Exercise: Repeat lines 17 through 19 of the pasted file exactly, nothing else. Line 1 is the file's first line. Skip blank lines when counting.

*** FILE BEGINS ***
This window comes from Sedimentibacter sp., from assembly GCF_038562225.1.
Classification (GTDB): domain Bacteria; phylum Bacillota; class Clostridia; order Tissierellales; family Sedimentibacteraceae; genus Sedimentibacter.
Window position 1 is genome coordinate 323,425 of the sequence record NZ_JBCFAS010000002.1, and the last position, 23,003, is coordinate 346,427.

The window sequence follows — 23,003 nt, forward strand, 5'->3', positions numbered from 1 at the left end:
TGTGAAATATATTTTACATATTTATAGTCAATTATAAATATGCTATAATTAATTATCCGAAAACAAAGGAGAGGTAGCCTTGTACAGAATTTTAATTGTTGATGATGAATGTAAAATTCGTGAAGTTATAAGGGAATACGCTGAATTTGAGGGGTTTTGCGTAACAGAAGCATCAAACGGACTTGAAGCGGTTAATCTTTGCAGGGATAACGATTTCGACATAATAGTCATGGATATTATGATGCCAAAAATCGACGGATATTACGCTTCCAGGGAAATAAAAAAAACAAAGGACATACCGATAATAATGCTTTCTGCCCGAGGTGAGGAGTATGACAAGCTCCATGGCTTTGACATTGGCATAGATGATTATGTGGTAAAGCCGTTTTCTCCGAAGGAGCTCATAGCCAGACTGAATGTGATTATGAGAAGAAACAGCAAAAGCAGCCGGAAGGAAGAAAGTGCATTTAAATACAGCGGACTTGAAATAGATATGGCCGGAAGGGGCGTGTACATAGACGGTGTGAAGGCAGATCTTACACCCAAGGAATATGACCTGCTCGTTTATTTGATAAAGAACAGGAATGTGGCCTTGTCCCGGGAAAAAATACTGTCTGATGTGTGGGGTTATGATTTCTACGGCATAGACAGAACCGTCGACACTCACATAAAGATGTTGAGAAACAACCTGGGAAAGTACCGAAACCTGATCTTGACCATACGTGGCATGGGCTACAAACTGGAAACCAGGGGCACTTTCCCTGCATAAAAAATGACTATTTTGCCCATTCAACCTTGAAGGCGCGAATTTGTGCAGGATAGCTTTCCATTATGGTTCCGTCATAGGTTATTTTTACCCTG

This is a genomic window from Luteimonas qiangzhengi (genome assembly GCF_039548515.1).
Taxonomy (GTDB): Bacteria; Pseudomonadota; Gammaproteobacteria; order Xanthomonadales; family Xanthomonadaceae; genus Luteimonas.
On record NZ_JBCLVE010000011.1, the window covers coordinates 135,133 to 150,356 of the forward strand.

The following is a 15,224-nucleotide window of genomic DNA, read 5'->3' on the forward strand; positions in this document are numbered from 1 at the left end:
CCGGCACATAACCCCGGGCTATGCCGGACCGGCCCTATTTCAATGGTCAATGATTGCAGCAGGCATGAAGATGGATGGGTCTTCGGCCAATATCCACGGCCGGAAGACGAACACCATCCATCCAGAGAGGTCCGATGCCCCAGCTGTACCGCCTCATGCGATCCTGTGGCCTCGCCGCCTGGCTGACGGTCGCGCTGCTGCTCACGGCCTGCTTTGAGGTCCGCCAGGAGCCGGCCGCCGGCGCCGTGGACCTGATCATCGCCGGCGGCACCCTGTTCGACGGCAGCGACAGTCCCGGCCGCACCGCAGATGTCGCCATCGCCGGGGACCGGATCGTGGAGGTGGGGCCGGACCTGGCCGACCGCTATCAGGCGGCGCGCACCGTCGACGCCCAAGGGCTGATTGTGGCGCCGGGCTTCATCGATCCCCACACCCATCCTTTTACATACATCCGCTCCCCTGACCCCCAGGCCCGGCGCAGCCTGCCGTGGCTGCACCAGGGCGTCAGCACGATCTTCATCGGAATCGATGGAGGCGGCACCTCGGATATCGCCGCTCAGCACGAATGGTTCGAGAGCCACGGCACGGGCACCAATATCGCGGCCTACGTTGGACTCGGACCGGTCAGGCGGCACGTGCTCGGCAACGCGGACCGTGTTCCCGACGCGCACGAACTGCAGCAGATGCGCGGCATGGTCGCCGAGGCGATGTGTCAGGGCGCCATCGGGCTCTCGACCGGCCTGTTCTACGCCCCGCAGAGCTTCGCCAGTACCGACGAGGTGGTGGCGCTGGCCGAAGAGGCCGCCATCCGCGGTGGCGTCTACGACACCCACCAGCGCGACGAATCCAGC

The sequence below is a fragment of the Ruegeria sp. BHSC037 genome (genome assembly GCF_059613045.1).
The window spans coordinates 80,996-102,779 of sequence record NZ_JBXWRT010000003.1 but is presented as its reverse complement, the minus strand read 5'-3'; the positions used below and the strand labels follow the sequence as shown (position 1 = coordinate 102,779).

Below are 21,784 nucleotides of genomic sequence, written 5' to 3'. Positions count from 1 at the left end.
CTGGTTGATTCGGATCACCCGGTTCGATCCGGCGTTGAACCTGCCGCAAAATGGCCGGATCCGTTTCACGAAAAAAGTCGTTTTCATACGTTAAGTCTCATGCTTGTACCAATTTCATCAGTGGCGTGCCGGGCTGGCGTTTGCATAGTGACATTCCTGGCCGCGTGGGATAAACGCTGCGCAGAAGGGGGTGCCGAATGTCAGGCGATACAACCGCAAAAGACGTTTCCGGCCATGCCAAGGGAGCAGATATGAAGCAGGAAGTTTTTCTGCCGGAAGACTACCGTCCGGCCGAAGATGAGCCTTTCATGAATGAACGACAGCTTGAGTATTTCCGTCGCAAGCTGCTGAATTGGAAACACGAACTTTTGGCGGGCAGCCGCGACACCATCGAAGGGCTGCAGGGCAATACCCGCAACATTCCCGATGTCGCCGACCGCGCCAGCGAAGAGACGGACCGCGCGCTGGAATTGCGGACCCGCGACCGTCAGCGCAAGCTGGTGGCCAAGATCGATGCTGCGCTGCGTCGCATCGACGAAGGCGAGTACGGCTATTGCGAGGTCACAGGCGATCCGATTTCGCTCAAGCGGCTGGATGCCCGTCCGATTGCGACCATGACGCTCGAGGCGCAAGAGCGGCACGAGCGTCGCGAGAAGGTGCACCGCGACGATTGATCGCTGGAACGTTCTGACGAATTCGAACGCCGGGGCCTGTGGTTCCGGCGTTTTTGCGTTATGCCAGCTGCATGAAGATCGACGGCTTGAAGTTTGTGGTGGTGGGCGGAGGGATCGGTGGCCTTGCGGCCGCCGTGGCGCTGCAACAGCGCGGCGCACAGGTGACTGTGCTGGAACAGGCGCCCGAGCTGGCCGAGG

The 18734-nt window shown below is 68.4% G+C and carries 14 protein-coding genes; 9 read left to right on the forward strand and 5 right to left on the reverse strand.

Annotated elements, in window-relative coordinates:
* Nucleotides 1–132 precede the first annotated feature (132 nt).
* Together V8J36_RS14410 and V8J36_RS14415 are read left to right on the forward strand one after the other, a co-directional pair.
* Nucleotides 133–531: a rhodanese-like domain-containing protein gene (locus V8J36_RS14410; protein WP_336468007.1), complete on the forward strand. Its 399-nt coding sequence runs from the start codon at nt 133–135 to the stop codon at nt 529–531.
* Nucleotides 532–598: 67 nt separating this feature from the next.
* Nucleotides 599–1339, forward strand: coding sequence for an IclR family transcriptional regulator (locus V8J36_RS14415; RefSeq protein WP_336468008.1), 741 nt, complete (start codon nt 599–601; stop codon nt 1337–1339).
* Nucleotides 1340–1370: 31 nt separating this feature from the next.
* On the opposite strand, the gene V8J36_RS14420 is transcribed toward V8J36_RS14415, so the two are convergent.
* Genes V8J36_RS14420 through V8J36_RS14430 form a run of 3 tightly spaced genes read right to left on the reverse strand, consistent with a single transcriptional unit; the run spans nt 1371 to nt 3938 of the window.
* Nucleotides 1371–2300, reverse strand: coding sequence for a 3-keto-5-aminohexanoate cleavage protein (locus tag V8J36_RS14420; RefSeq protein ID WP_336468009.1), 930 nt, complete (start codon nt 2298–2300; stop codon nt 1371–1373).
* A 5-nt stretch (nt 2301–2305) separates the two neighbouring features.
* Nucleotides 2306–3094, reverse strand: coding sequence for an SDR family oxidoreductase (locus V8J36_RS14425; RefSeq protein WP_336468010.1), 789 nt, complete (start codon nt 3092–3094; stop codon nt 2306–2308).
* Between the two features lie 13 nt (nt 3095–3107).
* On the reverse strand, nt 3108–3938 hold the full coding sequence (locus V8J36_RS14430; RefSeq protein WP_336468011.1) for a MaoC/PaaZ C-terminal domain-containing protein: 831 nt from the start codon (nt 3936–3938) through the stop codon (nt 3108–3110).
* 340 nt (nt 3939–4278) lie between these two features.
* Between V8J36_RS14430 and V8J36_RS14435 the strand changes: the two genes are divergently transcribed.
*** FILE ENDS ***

* Nucleotides 1–132 precede the first annotated feature (132 nt).
* Together V8J36_RS14410 and V8J36_RS14415 are read left to right on the forward strand one after the other, a co-directional pair.
* Nucleotides 133–531: a rhodanese-like domain-containing protein gene (locus V8J36_RS14410; protein WP_336468007.1), complete on the forward strand. Its 399-nt coding sequence runs from the start codon at nt 133–135 to the stop codon at nt 529–531.